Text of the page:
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Tactile Electrosurgical Ablation in Cases of Dysfunctional Uterine Bleeding (TEA)

The safety and scientific validity of this study is the responsibility of the study sponsor and investigators. Listing a study does not mean it has been evaluated by the U.S. Federal Government. Read our disclaimer for details. Identifier: NCT02248194
Recruitment Status : Completed
First Posted : September 25, 2014
Last Update Posted : January 1, 2016
Assiut University
Information provided by (Responsible Party):
Mostafa Hussein, Assiut University

Brief Summary:

Abnormal uterine bleeding (AUB) is any alteration in the pattern or volume of menstrual blood flow and heavy menstrual bleeding affects up to 30% of women at some time during their reproductive years. Abnormal menstruation can be due to conditions such as pregnancy complication uterine fibroids and adenomyosis, but in a large proportion of cases, the etiology is unclear, a condition generally referred to as dysfunctional uterine bleeding (DUB). Treatment options for DUB include symptomatic medical treatment or surgery, traditionally hysterectomy.

Hysteroscopically guided endometrial ablation methods have been shown to be effective and safe alternatives to hysterectomy for management of DUB. These methods require particular skills and experience and a long learning curve to be performed effectively and safely.

Through the past three decades DUB patients in Assiut university hospital were treated with either electrosurgical ablation or hysterectomy. When faced with hysteroscopic challenges during transcervical resection of the endometrium or rollerball coagulation, we used to shift to thermal balloon as backup method . However, expensive uterine balloon could not infrequently be afforded because of financial constrains and limited health resources . Therefore, another method was used as backup for hysteroscopic failures. It was first tried via insulating the conventional double-ended uterine curette then through a specially designed tactile electrosurgical ablation (TEA) probe.The technique of TEA is largely similar to the dilatation and curettage procedure both principally and practically. Hence, the basic requirements for its performance are the general awareness with electrosurgical principles and adequate experience in performing dilatation and curettage. TEA is done by specially designed tactile diathermy probe that carried the job of electrosurgical ablation without hysteroscopy or distension media first in an experimental session that clearly clarified the reproducibility of the depth of thermal damage and safety of the tactile electrosurgical ablator . Thereafter, TEA was successfully performed with satisfactory short and medium term outcomes for ten cases with DUB during an active, relentless bleeding attack. TEA is done under laparoscopic monitoring.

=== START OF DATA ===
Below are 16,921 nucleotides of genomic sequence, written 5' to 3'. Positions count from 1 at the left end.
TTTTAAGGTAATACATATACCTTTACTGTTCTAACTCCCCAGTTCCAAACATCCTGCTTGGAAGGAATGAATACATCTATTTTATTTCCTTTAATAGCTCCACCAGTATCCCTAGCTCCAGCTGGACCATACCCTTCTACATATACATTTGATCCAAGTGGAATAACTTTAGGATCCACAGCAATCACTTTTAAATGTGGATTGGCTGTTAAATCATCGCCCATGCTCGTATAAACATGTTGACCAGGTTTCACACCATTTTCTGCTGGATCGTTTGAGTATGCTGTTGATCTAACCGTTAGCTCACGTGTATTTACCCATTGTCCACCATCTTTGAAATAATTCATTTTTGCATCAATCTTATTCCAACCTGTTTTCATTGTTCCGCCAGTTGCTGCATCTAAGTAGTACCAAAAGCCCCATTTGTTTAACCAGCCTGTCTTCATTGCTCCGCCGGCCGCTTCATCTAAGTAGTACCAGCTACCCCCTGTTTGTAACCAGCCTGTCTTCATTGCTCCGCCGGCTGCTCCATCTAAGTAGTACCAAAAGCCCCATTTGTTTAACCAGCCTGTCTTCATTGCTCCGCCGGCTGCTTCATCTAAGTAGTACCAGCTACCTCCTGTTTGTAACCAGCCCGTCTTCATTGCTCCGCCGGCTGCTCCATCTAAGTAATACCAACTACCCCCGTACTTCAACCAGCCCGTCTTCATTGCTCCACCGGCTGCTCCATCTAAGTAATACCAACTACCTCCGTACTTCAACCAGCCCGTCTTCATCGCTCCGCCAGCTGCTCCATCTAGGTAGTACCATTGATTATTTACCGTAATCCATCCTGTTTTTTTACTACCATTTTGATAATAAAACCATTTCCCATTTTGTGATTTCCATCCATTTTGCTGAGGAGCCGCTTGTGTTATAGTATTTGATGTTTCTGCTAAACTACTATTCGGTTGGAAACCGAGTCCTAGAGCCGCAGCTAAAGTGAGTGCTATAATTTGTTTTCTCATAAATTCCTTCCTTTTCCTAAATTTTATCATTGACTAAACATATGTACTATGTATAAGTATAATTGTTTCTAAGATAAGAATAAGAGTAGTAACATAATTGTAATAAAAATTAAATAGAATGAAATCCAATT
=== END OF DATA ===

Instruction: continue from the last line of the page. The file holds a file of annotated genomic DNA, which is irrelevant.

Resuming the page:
The aim of the present work is to present TEA as a simple, inexpensive, novel backup approach for treatment of DUB.

Condition or disease Intervention/treatment Phase
Dysfunction Uterine Bleeding Device: Tactile electrosurgical ablation probe Device: Hysteroscopic endometrial ablation Phase 2

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Study Type : Interventional  (Clinical Trial)
Actual Enrollment : 108 participants
Allocation: Randomized
Intervention Model: Parallel Assignment
Masking: Single (Participant)
Primary Purpose: Treatment
Official Title: Tactile Versus Hysteroscopic Electrosurgical Ablation in Cases of Dysfunctional Uterine Bleeding
Study Start Date : April 2010
Actual Primary Completion Date : December 2014
Actual Study Completion Date : December 2014

Resource links provided by the National Library of Medicine

MedlinePlus related topics: Bleeding

Arm Intervention/treatment
Experimental: Group 1"Tactile electrosurgical ablation"
Endometrial ablation will be done by Tactile electrosurgical ablation probe.
Device: Hysteroscopic endometrial ablation
Other Name: Transcervical resection of the endometrium

Active Comparator: Group 2 "Hysteroscopic endometrial ablation"
Hysteroscopic endometrial ablation will be done by trans-cervical resection of endometrium.
Device: Tactile electrosurgical ablation probe

Primary Outcome Measures :
  1. Satisfaction with the treatment at 12 month follow up [ Time Frame: 12 moth ]
    Satisfaction with the treatment will be measured at 1 year post procedure on 3-point scale-very satisfied, satisfied, and not satisfied.

  2. Change in menstrual status. [ Time Frame: At 3, 6, 9, and12 months pot operatve. ]

    Menstrual status will be reported as

    • Normal menstrual flow.
    • Light menstrual bleeding.
    • Heavy menstrual bleeding.
    • The need for hysterectomy.

Secondary Outcome Measures :
  1. Acceptability of treatment [ Time Frame: 4 weeks ]